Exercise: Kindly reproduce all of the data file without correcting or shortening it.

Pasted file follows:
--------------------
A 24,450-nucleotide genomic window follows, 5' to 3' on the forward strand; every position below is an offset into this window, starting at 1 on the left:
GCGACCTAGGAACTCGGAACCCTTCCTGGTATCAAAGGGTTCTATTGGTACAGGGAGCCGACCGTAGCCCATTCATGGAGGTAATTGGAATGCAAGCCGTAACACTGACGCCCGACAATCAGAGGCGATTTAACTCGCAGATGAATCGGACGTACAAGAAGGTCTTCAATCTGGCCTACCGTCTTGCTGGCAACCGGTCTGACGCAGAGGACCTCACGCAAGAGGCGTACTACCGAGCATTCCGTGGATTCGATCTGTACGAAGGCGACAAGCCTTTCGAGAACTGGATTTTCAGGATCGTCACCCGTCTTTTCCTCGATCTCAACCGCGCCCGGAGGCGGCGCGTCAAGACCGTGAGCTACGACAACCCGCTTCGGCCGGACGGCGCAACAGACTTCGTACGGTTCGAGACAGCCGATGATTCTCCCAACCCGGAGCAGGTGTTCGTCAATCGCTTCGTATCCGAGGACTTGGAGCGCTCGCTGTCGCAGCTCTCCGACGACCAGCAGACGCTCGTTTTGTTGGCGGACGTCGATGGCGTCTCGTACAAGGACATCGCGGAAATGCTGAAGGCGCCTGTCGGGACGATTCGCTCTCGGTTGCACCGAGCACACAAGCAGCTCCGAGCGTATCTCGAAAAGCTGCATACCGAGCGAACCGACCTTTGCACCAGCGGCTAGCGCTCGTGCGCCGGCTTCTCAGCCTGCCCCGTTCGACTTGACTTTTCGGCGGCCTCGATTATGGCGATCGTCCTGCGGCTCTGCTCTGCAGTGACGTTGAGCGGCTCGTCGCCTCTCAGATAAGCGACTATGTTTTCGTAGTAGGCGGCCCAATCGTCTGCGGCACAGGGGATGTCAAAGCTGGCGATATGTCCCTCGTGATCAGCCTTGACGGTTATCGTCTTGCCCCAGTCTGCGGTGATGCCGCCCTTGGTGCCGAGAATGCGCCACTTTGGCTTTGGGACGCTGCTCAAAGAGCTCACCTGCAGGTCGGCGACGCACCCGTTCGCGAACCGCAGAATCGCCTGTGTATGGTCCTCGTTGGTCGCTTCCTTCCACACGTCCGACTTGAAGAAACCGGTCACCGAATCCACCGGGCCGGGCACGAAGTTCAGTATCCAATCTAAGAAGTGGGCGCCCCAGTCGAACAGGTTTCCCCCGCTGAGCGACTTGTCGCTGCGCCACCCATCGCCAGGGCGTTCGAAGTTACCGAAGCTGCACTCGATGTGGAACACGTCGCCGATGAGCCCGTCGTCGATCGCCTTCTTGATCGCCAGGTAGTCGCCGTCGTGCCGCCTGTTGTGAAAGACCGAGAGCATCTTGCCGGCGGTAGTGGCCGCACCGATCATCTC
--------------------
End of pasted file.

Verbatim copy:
A 24,450-nucleotide genomic window follows, 5' to 3' on the forward strand; every position below is an offset into this window, starting at 1 on the left:
GCGACCTAGGAACTCGGAACCCTTCCTGGTATCAAAGGGTTCTATTGGTACAGGGAGCCGACCGTAGCCCATTCATGGAGGTAATTGGAATGCAAGCCGTAACACTGACGCCCGACAATCAGAGGCGATTTAACTCGCAGATGAATCGGACGTACAAGAAGGTCTTCAATCTGGCCTACCGTCTTGCTGGCAACCGGTCTGACGCAGAGGACCTCACGCAAGAGGCGTACTACCGAGCATTCCGTGGATTCGATCTGTACGAAGGCGACAAGCCTTTCGAGAACTGGATTTTCAGGATCGTCACCCGTCTTTTCCTCGATCTCAACCGCGCCCGGAGGCGGCGCGTCAAGACCGTGAGCTACGACAACCCGCTTCGGCCGGACGGCGCAACAGACTTCGTACGGTTCGAGACAGCCGATGATTCTCCCAACCCGGAGCAGGTGTTCGTCAATCGCTTCGTATCCGAGGACTTGGAGCGCTCGCTGTCGCAGCTCTCCGACGACCAGCAGACGCTCGTTTTGTTGGCGGACGTCGATGGCGTCTCGTACAAGGACATCGCGGAAATGCTGAAGGCGCCTGTCGGGACGATTCGCTCTCGGTTGCACCGAGCACACAAGCAGCTCCGAGCGTATCTCGAAAAGCTGCATACCGAGCGAACCGACCTTTGCACCAGCGGCTAGCGCTCGTGCGCCGGCTTCTCAGCCTGCCCCGTTCGACTTGACTTTTCGGCGGCCTCGATTATGGCGATCGTCCTGCGGCTCTGCTCTGCAGTGACGTTGAGCGGCTCGTCGCCTCTCAGATAAGCGACTATGTTTTCGTAGTAGGCGGCCCAATCGTCTGCGGCACAGGGGATGTCAAAGCTGGCGATATGTCCCTCGTGATCAGCCTTGACGGTTATCGTCTTGCCCCAGTCTGCGGTGATGCCGCCCTTGGTGCCGAGAATGCGCCACTTTGGCTTTGGGACGCTGCTCAAAGAGCTCACCTGCAGGTCGGCGACGCACCCGTTCGCGAACCGCAGAATCGCCTGTGTATGGTCCTCGTTGGTCGCTTCCTTCCACACGTCCGACTTGAAGAAACCGGTCACCGAATCCACCGGGCCGGGCACGAAGTTCAGTATCCAATCTAAGAAGTGGGCGCCCCAGTCGAACAGGTTTCCCCCGCTGAGCGACTTGTCGCTGCGCCACCCATCGCCAGGGCGTTCGAAGTTACCGAAGCTGCACTCGATGTGGAACACGTCGCCGATGAGCCCGTCGTCGATCGCCTTCTTGATCGCCAGGTAGTCGCCGTCGTGCCGCCTGTTGTGAAAGACCGAGAGCATCTTGCCGGCGGTAGTGGCCGCACCGATCATCTC